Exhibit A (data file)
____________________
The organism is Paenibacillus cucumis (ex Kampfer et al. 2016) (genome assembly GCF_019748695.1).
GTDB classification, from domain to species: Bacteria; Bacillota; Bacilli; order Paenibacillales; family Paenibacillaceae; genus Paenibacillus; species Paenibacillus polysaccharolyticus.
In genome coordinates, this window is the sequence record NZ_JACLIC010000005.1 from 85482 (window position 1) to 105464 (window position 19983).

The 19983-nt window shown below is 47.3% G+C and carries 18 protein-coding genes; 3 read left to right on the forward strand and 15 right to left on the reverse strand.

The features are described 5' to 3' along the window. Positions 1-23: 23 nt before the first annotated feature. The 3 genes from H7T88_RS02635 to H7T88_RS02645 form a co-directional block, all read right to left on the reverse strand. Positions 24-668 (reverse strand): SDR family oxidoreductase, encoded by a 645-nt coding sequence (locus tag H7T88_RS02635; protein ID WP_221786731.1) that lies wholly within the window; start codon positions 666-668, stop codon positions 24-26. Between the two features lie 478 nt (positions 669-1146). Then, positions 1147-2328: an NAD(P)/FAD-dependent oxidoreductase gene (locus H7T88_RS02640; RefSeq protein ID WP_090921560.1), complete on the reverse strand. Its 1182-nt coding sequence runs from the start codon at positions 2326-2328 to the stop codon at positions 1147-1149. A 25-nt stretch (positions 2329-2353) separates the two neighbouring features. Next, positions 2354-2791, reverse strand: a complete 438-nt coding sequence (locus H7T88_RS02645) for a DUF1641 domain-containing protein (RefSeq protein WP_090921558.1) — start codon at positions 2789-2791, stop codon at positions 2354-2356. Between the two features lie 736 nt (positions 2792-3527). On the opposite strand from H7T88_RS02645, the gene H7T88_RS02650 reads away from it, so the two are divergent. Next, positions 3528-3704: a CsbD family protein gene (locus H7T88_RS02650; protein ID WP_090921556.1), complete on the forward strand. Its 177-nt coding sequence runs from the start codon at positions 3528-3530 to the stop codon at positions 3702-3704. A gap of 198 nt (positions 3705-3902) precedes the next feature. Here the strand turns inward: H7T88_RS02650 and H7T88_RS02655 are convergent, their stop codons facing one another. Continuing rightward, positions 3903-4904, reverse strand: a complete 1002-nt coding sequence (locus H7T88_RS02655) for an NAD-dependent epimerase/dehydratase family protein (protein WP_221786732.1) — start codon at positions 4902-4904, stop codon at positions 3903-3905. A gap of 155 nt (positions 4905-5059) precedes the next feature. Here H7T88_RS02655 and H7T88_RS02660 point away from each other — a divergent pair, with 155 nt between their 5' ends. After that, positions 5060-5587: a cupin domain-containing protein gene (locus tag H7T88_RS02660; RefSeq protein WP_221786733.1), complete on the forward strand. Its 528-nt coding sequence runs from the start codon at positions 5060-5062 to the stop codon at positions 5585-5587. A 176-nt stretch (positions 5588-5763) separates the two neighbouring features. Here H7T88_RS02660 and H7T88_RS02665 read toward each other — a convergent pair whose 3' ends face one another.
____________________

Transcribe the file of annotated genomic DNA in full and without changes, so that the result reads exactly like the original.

The organism is Paenibacillus cucumis (ex Kampfer et al. 2016) (genome assembly GCF_019748695.1).
GTDB classification, from domain to species: Bacteria; Bacillota; Bacilli; order Paenibacillales; family Paenibacillaceae; genus Paenibacillus; species Paenibacillus polysaccharolyticus.
In genome coordinates, this window is the sequence record NZ_JACLIC010000005.1 from 85482 (window position 1) to 105464 (window position 19983).

The 19983-nt window shown below is 47.3% G+C and carries 18 protein-coding genes; 3 read left to right on the forward strand and 15 right to left on the reverse strand.

The features are described 5' to 3' along the window. Positions 1-23: 23 nt before the first annotated feature. The 3 genes from H7T88_RS02635 to H7T88_RS02645 form a co-directional block, all read right to left on the reverse strand. Positions 24-668 (reverse strand): SDR family oxidoreductase, encoded by a 645-nt coding sequence (locus tag H7T88_RS02635; protein ID WP_221786731.1) that lies wholly within the window; start codon positions 666-668, stop codon positions 24-26. Between the two features lie 478 nt (positions 669-1146). Then, positions 1147-2328: an NAD(P)/FAD-dependent oxidoreductase gene (locus H7T88_RS02640; RefSeq protein ID WP_090921560.1), complete on the reverse strand. Its 1182-nt coding sequence runs from the start codon at positions 2326-2328 to the stop codon at positions 1147-1149. A 25-nt stretch (positions 2329-2353) separates the two neighbouring features. Next, positions 2354-2791, reverse strand: a complete 438-nt coding sequence (locus H7T88_RS02645) for a DUF1641 domain-containing protein (RefSeq protein WP_090921558.1) — start codon at positions 2789-2791, stop codon at positions 2354-2356. Between the two features lie 736 nt (positions 2792-3527). On the opposite strand from H7T88_RS02645, the gene H7T88_RS02650 reads away from it, so the two are divergent. Next, positions 3528-3704: a CsbD family protein gene (locus H7T88_RS02650; protein ID WP_090921556.1), complete on the forward strand. Its 177-nt coding sequence runs from the start codon at positions 3528-3530 to the stop codon at positions 3702-3704. A gap of 198 nt (positions 3705-3902) precedes the next feature. Here the strand turns inward: H7T88_RS02650 and H7T88_RS02655 are convergent, their stop codons facing one another. Continuing rightward, positions 3903-4904, reverse strand: a complete 1002-nt coding sequence (locus H7T88_RS02655) for an NAD-dependent epimerase/dehydratase family protein (protein WP_221786732.1) — start codon at positions 4902-4904, stop codon at positions 3903-3905. A gap of 155 nt (positions 4905-5059) precedes the next feature. Here H7T88_RS02655 and H7T88_RS02660 point away from each other — a divergent pair, with 155 nt between their 5' ends. After that, positions 5060-5587: a cupin domain-containing protein gene (locus tag H7T88_RS02660; RefSeq protein WP_221786733.1), complete on the forward strand. Its 528-nt coding sequence runs from the start codon at positions 5060-5062 to the stop codon at positions 5585-5587. A 176-nt stretch (positions 5588-5763) separates the two neighbouring features. Here H7T88_RS02660 and H7T88_RS02665 read toward each other — a convergent pair whose 3' ends face one another.